The Askariya shrine also was bombed in February 2006, but there had been no work on rebuilding the structure since then. The first bombing unleashed a no-holds-barred wave of Sunni-Shiite fighting that continues to this day.

The return to the 275-member Council of Representatives comes after many meetings among bloc members, parliament members and government officials, Rubaie said.

"The parliament agreed to a reconstruction timetable, and a new committee will be formed in order to make sure that these demands are met on time," he said.

In other violence, the Interior Ministry said that the bodies of two Iraqi police officers kidnapped over the weekend were found Tuesday in western Baghdad's Mansour district. They were abducted Sunday while guarding a telecommunications firm in Baghdad.

Also in Mansour, gunmen opened fire on civilians who were waiting in line at a gas station, the Interior Ministry said. Three people died and two others were wounded in the attack.

On Monday, one person was killed and two others were wounded in an explosion in eastern Baghdad's Adhamiya district, the U.S. military said Tuesday.

Other developments

  • Five insurgents trying to plant roadside bombs southeast of Baghdad were killed on Tuesday by U.S. helicopter fire, the U.S. military said. The military said two UH-64 Apache helicopters, part of Task Force Marne, killed the men and destroyed a truck. Task Force Marne troops have been involved in major sweeps against insurgents on the southern outskirts of the capital.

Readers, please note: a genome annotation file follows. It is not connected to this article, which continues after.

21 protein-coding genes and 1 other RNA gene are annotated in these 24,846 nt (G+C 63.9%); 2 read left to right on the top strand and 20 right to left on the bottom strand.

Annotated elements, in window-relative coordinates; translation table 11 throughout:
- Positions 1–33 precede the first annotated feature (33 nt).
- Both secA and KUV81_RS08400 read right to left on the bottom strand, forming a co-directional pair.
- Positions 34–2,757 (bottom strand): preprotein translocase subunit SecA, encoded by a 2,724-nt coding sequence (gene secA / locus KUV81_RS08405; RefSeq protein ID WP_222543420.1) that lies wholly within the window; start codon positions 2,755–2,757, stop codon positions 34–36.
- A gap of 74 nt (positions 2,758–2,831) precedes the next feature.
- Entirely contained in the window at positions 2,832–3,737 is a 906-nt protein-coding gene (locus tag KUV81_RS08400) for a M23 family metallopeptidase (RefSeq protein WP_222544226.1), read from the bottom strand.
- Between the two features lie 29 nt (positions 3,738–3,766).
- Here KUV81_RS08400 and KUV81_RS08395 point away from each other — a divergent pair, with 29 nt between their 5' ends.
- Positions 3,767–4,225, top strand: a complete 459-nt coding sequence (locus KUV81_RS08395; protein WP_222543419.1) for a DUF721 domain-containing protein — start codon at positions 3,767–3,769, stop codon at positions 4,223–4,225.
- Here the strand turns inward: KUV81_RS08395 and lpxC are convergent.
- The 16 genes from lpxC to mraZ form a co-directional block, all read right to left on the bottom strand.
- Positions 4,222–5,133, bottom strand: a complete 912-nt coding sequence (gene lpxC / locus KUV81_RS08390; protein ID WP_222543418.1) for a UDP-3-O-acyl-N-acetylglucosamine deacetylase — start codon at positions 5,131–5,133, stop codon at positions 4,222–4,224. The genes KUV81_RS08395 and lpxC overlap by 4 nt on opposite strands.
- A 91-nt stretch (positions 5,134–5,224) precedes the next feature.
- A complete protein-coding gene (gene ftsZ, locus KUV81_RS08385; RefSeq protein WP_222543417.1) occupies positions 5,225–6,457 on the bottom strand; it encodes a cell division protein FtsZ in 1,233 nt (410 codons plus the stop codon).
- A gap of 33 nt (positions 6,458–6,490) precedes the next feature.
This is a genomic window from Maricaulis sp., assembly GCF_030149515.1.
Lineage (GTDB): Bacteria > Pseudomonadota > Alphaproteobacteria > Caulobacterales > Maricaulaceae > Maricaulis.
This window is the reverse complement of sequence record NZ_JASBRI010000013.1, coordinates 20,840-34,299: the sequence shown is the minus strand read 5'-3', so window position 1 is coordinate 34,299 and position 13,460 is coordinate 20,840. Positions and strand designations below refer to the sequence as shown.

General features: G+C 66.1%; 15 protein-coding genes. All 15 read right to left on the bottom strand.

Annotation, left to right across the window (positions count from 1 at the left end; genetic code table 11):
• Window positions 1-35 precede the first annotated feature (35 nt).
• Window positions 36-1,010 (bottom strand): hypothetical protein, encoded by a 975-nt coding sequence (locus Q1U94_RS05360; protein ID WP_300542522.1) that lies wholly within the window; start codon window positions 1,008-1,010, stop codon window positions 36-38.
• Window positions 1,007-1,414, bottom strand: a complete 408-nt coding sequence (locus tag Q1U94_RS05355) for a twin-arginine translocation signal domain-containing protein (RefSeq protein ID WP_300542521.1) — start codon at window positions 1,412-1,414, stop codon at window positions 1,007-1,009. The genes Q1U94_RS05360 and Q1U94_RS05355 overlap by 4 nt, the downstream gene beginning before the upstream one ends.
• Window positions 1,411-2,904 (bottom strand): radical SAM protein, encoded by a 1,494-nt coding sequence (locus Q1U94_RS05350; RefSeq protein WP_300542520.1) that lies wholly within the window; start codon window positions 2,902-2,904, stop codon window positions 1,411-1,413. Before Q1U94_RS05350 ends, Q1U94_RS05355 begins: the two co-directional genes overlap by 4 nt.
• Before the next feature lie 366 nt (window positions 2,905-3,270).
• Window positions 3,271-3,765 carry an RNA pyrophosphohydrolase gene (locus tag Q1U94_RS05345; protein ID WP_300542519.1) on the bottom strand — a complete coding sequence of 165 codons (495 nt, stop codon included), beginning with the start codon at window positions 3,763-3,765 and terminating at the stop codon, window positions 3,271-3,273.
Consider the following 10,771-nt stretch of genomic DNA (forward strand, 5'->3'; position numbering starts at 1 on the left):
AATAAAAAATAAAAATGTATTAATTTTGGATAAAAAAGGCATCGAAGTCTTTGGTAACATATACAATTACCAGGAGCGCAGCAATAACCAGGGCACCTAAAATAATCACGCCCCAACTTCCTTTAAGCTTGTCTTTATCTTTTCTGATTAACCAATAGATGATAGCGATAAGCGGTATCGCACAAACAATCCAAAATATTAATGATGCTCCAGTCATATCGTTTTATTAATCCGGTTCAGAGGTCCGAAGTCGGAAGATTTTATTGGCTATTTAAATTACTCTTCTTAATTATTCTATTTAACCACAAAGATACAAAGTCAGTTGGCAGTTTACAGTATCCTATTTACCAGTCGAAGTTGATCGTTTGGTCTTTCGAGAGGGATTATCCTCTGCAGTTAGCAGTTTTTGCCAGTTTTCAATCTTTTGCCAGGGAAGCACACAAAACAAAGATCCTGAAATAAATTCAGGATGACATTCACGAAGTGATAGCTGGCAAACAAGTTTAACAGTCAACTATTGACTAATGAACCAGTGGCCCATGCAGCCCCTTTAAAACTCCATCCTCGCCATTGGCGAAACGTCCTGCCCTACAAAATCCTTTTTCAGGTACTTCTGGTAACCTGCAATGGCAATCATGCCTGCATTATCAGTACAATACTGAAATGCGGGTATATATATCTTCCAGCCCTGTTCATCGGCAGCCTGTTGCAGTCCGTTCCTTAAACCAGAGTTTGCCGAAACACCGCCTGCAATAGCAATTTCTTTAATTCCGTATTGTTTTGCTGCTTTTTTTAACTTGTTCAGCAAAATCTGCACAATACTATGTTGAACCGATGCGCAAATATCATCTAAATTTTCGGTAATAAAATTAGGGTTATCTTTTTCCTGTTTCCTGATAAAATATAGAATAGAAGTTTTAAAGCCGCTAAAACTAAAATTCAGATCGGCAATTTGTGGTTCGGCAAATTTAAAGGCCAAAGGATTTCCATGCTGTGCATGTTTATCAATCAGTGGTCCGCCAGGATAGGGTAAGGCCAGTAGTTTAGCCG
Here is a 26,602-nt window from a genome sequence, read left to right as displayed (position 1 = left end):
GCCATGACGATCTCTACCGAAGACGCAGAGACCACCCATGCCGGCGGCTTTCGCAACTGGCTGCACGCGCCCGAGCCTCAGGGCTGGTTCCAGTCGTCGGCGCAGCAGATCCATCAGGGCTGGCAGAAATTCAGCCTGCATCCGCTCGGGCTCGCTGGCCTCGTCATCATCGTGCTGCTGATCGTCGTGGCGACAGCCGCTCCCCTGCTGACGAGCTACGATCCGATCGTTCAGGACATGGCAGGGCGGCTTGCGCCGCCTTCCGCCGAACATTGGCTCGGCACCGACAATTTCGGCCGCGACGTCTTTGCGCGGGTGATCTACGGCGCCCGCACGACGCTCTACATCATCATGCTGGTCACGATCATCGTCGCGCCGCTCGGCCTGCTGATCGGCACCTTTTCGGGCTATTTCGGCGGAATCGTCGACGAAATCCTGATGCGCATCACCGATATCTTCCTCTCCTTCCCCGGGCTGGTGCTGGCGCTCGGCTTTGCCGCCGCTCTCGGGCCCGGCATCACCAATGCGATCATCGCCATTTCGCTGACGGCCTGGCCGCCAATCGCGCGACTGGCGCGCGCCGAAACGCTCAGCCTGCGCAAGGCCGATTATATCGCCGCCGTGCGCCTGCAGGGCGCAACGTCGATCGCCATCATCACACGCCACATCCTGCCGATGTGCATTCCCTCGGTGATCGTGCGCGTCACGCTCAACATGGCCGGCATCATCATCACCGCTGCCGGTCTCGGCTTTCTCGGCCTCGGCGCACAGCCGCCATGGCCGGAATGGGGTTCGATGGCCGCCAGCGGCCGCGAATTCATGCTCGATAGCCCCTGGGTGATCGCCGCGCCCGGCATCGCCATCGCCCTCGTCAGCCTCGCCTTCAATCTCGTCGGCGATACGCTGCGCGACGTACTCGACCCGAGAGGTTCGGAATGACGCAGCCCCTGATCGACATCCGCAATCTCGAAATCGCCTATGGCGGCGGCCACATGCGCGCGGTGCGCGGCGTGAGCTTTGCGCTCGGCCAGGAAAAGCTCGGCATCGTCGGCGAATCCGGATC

• The British Defense Ministry is considering withdrawing about 500 of its troops from Iraq, where Britain has been in command of coalition forces in the southern part of the country. The ministry on Tuesday confirmed that a written statement will be submitted to Parliament on Thursday regarding troop rotation. "It is expected to include details of a troop reduction if the conditions are right to hand over the Basra Palace to the Iraq Army," the ministry said. Britain has about 5,500 troops in Iraq, after recently cutting its contingent from 7,000.
  • A massive U.S.-led offensive has been launched against insurgents in the western reaches of the Sunni heartland, the U.S. military said Tuesday. Operation Mawtini started Sunday in western Anbar province, launched by Regimental Combat Team 2, a push that "calls for over 9,000 U.S. Marines, soldiers, sailors and Iraqi army members," the military said.
  • U.S.-led coalition forces detained three suspected terrorists, including a local leader of al Qaeda in Iraq, during operations Tuesday in Mosul, a U.S. military statement said. According to intelligence reports, the alleged al Qaeda in Iraq leader is responsible for mortar and sniper attacks against Iraqi forces and an attack in December against coalition forces, the military said. On Sunday, Iraqi soldiers, backed by coalition forces, captured the alleged emir of Qayyara for Al Qaeda. Qayyara is about 30 miles (50 kilometers) south of Mosul.
  • A Marine in Iraq's Anbar province died Monday in a "noncombat related incident," the U.S. military said on Tuesday. The death toll so far in July for U.S. troops in Iraq is 37. There have been 3,618 U.S. military deaths since the war began, including seven civilian employees of the Defense Department.